Tax structure and tax principles. Accounting principles and procedures related to tax accounting. Application of tax and accounting principles to specific problems.

430 Cost Accounting (3:3).

  • Pr. admission to program or other approved program; grade of C or better in 201, 202 and 203; senior standing.

Costs and cost accounting principles, costing systems, cost determination procedures; control and analytical practices for managerial decision-making.

493 Honors Work (3-6).

  • See prerequisites under Honors Program, XXX 493 (p. 225).
  • May be repeated for credit if the topic of study changes.

499 Independent Research in Accounting (1 to 3).

  • Pr. admission to program and with permission of Department; senior standing.
  • May be repeated for credit with approval of Department Head.

Individual study of an issue or problem(s) in accounting of particular interest to the student. Student must arrange time and course requirements with instructor prior to registration.

 

Courses For Advanced Undergraduates and Graduate Students

510 Accounting for Governmental and Not-for-Profit Organizations (3:3).

  • Pr. grade of C or better in 318, admission to Department or other professional program approved by the Department; senior or graduate standing.

Designed to provide an understanding of accounting theory and practice for governmental and not-for-profit entities.

520 Federal Taxes and Management Decisions (3:3).

  • Pr. admission to Department or other professional program approved by the Department; senior or graduate standing.

This course examines the impact of federal income taxes on common business transactions and management decisions. It is designed for the non-tax specialist desiring a broader exposure to income taxes.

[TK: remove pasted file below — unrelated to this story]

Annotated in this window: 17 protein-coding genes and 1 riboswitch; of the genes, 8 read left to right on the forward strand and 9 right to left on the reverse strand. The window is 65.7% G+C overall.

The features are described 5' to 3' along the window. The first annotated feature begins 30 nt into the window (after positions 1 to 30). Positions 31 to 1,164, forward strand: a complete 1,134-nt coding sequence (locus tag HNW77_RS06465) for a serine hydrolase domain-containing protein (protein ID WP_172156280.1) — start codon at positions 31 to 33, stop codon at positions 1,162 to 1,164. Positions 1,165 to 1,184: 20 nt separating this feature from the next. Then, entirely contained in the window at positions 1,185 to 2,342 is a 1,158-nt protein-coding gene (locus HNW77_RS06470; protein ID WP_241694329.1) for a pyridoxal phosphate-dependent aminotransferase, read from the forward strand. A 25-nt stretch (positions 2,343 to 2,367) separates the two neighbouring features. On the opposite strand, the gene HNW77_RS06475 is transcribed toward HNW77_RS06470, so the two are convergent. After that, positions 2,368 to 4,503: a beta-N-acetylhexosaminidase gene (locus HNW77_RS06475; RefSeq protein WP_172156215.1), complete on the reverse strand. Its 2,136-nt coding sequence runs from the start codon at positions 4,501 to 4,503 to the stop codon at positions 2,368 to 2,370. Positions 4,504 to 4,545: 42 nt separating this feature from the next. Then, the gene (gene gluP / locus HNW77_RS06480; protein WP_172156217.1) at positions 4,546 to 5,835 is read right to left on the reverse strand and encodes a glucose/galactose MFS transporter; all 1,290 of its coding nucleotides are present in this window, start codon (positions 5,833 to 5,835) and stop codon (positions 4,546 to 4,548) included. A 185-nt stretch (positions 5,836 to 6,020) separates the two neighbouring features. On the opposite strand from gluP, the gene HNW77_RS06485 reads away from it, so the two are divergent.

530 Cost Management Systems (3:3).

  • Pr. grade of C of better in 430 or MBA 612, admission to Department or other professional program approved by the Department; senior or graduate standing.

Principal topics are cost management systems for strategic planning, controlling, and decision-making; and product costing using concepts or resource consumption. Life cycle costing and world class accounting are emphasized.

540 Auditing Concepts (3:3).

  • Pr. grade of C or better in 319 and 325, admission to the Department or other professional program approved by the Department; senior or graduate standing.

Theory and practice of operational, compliance, and financial auditing; auditing standards and procedures, ethics, rules of evidence, transaction cycle controls.

542 Specialized Accounting Entities (3:3).

  • Pr. grade of C or better in 319, admission to Department or other professional program approved by the Department; senior or graduate standing.

Theory and practice associated with business combinations, consolidated financial statements, partnerships, branches, governmental units, nonprofit organizations, international operations, bankruptcy and other accounting topics related to specialized accounting entities.

Please refer to The Graduate School Bulletin for additional graduate level courses.